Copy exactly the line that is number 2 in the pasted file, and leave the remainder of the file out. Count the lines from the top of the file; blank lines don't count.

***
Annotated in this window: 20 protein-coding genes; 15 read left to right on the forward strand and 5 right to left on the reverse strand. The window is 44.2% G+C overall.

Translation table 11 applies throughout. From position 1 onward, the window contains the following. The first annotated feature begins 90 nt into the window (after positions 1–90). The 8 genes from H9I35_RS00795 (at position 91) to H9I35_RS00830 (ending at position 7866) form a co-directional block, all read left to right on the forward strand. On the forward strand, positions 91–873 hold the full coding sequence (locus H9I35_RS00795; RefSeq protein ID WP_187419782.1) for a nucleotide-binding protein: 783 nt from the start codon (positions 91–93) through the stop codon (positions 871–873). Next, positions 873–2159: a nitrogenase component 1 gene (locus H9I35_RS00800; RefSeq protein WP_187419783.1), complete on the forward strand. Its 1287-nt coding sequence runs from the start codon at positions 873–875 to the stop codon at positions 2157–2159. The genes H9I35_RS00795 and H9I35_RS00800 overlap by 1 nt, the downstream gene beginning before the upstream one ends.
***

Translation table 11 applies throughout. From position 1 onward, the window contains the following. The first annotated feature begins 90 nt into the window (after positions 1–90). The 8 genes from H9I35_RS00795 (at position 91) to H9I35_RS00830 (ending at position 7866) form a co-directional block, all read left to right on the forward strand. On the forward strand, positions 91–873 hold the full coding sequence (locus H9I35_RS00795; RefSeq protein ID WP_187419782.1) for a nucleotide-binding protein: 783 nt from the start codon (positions 91–93) through the stop codon (positions 871–873). Next, positions 873–2159: a nitrogenase component 1 gene (locus H9I35_RS00800; RefSeq protein WP_187419783.1), complete on the forward strand. Its 1287-nt coding sequence runs from the start codon at positions 873–875 to the stop codon at positions 2157–2159. The genes H9I35_RS00795 and H9I35_RS00800 overlap by 1 nt, the downstream gene beginning before the upstream one ends.